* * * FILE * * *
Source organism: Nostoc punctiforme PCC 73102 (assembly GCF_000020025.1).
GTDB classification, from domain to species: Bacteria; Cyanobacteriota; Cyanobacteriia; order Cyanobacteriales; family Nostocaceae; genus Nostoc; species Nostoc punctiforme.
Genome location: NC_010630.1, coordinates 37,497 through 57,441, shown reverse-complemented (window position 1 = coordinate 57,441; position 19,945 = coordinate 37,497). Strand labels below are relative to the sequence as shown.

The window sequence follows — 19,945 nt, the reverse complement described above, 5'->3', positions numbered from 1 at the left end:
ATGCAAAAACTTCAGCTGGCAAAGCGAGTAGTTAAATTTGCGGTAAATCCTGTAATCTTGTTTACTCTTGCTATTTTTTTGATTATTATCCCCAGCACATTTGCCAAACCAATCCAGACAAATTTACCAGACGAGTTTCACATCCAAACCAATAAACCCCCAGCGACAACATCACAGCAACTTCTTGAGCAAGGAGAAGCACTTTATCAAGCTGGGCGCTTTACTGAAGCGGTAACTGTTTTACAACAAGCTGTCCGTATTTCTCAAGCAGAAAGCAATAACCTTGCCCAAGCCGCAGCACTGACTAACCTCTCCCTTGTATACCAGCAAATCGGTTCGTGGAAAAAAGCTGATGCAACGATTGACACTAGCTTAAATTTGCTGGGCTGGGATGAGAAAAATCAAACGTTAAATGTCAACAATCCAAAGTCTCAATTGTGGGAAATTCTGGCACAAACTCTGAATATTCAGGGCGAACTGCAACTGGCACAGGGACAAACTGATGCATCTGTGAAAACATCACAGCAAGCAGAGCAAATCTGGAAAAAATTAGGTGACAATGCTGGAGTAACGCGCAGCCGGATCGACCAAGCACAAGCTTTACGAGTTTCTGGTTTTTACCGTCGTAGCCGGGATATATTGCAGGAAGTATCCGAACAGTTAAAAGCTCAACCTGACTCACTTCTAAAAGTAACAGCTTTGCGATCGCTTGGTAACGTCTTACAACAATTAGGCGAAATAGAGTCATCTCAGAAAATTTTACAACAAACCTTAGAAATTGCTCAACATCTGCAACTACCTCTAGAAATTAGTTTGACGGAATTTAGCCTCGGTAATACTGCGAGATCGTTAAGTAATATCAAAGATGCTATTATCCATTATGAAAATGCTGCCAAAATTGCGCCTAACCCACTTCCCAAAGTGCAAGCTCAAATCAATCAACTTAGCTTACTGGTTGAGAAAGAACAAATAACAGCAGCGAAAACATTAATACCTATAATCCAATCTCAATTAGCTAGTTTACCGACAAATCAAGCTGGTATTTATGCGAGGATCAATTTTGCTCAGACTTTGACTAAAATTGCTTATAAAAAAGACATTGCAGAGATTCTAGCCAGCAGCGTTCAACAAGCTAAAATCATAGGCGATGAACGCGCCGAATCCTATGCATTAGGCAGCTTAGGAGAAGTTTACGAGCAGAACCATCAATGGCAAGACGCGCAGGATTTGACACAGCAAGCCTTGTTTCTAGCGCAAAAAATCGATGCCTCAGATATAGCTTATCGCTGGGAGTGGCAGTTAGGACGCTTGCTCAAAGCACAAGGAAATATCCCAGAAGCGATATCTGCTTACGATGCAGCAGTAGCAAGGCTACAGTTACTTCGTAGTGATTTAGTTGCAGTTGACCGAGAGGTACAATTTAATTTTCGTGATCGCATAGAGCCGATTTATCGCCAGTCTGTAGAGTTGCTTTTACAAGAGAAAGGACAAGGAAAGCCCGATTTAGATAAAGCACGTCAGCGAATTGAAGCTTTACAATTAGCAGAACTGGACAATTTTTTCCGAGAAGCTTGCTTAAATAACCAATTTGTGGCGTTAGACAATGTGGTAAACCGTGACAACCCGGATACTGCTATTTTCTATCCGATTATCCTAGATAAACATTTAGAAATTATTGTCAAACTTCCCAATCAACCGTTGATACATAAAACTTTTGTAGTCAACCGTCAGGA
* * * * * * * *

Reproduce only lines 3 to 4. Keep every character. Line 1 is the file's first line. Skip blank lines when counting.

Genome location: NC_010630.1, coordinates 37,497 through 57,441, shown reverse-complemented (window position 1 = coordinate 57,441; position 19,945 = coordinate 37,497). Strand labels below are relative to the sequence as shown.

The window sequence follows — 19,945 nt, the reverse complement described above, 5'->3', positions numbered from 1 at the left end: